REVIEW: District 9

Posted on September 21, 2009


The backstory to the making of District 9 is fast approaching folkloric proportions.

Peter Jackson (naturally the PJ of Lord of the Rings fame) wanted to work with South African, Neil Blomkamp. The intended project become bogged down as I understand things often do in the film world. Jackson instead now encouraged Blomkamp to redo an earlier short film he had made about aliens appearing over Johannsburg. District 9 resulted.

The first third or so is shot in documentary format, the moving camera and ‘unscripted’ appearance giving a real immediacy to the audience before moving seamlessly into the film as such.

This is not a happy film. The Death Star is not destroyed and Princess Leia giving medals to the victorious Luke Skywalker and Han Solo. This is a dark film. It looks at issues like seggragation, prejudice and the willingness of the authorities to be ammoral, especially when they have something to gain.

Following the appearance of alien creatures, nicnamed prawns from their similarity to those crustraceans beloved of our dining during summer, the visitors end up in a major encampment. With this film set in near-future Johannasburg, the irony of setting up post-apartheid forced separation hits the viewer with as subtly as a brick. However this does not detract from what is more important, the story telling.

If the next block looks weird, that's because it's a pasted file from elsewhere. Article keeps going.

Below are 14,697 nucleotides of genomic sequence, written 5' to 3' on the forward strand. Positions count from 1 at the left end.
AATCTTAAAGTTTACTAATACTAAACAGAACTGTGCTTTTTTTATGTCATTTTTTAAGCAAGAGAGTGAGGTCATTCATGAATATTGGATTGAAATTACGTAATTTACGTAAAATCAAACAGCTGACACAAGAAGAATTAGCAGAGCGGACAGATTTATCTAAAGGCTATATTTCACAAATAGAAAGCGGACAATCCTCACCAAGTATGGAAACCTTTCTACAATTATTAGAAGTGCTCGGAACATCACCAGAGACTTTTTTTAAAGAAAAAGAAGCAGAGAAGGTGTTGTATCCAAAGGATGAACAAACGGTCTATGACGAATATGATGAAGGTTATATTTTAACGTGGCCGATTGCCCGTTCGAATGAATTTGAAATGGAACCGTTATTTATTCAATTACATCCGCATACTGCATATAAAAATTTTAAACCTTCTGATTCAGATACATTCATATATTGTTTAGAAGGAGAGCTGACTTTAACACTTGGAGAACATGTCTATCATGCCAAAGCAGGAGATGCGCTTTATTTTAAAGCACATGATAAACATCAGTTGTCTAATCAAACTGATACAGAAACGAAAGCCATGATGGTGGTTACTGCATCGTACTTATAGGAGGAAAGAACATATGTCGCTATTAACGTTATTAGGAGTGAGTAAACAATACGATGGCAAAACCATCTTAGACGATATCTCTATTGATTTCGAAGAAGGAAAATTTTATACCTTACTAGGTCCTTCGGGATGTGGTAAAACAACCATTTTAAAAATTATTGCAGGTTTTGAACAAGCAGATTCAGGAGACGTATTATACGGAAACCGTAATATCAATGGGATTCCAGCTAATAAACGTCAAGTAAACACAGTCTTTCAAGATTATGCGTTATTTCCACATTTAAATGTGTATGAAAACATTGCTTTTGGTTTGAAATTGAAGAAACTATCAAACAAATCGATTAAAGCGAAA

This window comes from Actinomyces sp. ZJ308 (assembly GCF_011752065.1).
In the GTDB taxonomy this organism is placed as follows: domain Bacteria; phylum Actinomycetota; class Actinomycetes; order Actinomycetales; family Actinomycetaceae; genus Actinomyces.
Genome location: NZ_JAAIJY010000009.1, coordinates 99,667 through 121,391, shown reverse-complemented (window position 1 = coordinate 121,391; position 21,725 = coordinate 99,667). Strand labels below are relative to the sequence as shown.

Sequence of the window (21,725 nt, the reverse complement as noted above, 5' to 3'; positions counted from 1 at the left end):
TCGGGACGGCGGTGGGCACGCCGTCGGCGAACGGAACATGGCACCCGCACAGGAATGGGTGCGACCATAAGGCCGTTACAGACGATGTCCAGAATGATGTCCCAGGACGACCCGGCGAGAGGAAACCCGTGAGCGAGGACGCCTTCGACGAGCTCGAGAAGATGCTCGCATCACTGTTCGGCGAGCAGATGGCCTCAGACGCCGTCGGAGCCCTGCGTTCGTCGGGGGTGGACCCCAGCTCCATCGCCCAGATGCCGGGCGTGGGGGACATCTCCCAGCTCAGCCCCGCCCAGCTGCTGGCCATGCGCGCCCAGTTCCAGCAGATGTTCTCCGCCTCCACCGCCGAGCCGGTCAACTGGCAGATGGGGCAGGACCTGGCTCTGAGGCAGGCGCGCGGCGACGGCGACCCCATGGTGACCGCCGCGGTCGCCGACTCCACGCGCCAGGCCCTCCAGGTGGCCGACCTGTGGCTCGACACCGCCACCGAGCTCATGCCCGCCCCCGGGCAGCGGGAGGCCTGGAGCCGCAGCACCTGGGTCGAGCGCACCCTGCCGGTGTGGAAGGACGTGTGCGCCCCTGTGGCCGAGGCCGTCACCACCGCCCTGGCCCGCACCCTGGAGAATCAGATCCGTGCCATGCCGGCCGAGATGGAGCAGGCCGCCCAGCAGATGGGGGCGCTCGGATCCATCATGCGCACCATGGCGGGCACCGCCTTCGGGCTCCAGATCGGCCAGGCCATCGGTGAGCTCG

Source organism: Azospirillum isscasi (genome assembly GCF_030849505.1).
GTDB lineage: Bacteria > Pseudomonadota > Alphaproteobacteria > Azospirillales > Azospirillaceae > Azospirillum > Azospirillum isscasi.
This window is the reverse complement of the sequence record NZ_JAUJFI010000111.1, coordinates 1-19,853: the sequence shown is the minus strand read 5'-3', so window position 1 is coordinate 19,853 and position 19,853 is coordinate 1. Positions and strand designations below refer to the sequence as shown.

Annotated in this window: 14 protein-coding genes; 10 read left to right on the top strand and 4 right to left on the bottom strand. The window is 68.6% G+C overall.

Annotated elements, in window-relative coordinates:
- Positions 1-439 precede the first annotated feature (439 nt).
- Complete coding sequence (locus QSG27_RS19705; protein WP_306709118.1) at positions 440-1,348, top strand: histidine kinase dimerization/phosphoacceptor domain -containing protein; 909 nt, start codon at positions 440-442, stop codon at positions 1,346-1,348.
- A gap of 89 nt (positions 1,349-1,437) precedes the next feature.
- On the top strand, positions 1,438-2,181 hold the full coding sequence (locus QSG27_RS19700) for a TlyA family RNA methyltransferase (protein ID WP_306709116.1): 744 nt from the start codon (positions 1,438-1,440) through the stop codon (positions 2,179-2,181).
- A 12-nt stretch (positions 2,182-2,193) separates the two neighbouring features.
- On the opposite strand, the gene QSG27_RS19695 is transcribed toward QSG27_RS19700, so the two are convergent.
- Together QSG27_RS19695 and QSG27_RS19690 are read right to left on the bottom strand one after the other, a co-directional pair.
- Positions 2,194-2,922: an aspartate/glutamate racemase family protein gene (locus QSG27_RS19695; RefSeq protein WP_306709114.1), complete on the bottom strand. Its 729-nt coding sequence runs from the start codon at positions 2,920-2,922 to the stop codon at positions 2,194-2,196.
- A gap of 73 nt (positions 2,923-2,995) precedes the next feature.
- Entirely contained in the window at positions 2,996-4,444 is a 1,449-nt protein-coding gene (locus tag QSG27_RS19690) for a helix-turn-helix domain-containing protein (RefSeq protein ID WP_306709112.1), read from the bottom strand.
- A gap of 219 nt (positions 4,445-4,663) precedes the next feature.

The action slowly builds up and once that pace is achieved, just rockets along. I hardly moved at all in my seat while watching, and as the film finished only some 40 minutes ago as I draft this entry, my dodgy knees are still suffering from being locked in the one position for far too long. It takes a lot to get me of all people, to sit that still for that long.

We are left with an ending that is not an ending, but could be seen as set-up for a sequel.

The screenplay was written by Blomkamp with Terri Tatchell. I’d love to have a read as I imagine it would be one of those scripts that reads as well as it ends up being shot.

NOT a film for the kids and not one for adults who like soft, fluffy endings.

As a dedicated sci fi freak and lover of all good story telling, this gets a big thumbs up from me!
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